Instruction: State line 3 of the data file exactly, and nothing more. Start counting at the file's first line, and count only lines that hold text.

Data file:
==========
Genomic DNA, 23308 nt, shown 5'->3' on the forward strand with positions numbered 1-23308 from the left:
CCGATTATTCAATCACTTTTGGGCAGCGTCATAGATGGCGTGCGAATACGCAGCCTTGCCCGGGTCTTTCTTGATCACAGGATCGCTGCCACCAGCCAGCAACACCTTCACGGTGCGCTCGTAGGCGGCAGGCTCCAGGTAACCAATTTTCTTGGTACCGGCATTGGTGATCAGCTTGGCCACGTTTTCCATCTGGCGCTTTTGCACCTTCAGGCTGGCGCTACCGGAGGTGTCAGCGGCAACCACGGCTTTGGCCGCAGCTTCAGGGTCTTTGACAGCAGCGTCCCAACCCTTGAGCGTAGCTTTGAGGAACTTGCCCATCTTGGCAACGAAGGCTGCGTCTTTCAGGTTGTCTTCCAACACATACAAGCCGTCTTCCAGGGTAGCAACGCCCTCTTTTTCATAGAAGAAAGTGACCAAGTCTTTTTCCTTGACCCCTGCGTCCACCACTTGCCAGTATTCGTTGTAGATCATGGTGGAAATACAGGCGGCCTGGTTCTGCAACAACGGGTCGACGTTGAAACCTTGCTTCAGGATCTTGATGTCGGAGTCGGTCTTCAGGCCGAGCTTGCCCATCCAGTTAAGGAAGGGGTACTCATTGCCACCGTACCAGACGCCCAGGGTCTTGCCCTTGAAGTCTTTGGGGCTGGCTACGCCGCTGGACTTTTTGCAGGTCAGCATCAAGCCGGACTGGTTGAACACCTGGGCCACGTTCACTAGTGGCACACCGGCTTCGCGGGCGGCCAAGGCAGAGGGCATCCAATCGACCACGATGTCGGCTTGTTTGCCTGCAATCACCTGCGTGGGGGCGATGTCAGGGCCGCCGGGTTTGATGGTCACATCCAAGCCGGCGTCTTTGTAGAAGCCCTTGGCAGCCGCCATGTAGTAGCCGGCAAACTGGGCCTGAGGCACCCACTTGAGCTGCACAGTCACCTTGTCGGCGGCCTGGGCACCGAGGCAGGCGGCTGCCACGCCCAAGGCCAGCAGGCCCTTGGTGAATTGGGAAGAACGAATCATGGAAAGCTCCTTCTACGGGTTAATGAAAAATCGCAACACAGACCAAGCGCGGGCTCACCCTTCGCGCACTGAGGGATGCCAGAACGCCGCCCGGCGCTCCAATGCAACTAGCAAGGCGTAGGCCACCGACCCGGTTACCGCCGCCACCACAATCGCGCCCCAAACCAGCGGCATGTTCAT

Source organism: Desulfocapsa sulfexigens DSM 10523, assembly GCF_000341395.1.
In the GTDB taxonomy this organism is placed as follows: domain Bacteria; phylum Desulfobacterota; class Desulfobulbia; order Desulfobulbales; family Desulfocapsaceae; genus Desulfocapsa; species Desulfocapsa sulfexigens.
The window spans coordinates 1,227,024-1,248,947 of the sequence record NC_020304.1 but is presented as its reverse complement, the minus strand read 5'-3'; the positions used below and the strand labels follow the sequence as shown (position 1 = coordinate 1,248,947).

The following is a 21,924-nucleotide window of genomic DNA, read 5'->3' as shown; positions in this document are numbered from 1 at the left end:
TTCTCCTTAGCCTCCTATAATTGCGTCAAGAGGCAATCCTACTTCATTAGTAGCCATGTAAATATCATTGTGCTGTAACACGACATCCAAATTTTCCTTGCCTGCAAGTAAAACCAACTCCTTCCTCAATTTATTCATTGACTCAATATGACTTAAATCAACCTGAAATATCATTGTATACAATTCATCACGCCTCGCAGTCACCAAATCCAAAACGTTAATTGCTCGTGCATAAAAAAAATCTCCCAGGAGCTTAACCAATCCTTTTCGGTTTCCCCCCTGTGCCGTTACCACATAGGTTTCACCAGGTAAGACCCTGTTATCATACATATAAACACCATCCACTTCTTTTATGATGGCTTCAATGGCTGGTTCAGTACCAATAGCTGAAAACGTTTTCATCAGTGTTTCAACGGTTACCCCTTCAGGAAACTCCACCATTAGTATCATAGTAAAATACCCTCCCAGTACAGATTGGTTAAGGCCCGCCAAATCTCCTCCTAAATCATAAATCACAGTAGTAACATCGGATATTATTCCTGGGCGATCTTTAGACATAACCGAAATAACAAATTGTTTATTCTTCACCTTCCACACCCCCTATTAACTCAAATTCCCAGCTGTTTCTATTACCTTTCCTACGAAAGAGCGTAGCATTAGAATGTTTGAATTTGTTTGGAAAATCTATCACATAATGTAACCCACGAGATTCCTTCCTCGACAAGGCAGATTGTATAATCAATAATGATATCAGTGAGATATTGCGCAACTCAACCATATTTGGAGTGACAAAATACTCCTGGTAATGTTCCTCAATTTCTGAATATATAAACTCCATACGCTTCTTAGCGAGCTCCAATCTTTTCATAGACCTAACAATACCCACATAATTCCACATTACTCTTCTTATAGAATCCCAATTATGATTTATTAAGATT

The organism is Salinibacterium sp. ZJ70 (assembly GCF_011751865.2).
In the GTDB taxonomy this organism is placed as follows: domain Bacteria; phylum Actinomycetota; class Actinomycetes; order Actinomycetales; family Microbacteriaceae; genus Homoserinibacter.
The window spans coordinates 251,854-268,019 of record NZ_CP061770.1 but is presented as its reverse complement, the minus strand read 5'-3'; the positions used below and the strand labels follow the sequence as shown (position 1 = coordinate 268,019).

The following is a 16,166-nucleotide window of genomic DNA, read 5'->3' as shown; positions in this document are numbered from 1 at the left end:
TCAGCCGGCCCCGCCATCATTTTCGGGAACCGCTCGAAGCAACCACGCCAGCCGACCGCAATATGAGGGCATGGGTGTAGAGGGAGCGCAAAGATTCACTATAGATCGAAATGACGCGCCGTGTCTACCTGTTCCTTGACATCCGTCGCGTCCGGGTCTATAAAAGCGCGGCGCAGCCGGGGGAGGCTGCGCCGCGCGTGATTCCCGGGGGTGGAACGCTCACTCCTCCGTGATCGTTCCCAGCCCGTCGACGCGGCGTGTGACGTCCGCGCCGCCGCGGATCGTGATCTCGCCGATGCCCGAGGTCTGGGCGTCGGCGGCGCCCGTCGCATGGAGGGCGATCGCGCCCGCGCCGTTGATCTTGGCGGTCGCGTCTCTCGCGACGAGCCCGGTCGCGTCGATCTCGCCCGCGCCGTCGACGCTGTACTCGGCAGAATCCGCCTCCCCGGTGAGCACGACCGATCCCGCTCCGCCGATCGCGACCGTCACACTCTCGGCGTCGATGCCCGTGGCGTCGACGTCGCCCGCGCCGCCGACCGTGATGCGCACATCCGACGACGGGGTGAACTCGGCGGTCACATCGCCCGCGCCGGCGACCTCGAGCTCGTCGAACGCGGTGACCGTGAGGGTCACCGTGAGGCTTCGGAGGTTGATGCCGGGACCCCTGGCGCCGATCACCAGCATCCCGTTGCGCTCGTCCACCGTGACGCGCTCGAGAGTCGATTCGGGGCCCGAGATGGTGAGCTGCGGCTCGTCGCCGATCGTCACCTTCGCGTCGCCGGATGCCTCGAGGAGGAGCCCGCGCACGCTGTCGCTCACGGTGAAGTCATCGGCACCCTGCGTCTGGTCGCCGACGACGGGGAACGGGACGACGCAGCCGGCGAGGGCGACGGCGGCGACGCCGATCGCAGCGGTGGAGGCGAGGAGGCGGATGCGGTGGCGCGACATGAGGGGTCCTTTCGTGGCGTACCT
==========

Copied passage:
Source organism: Desulfocapsa sulfexigens DSM 10523, assembly GCF_000341395.1.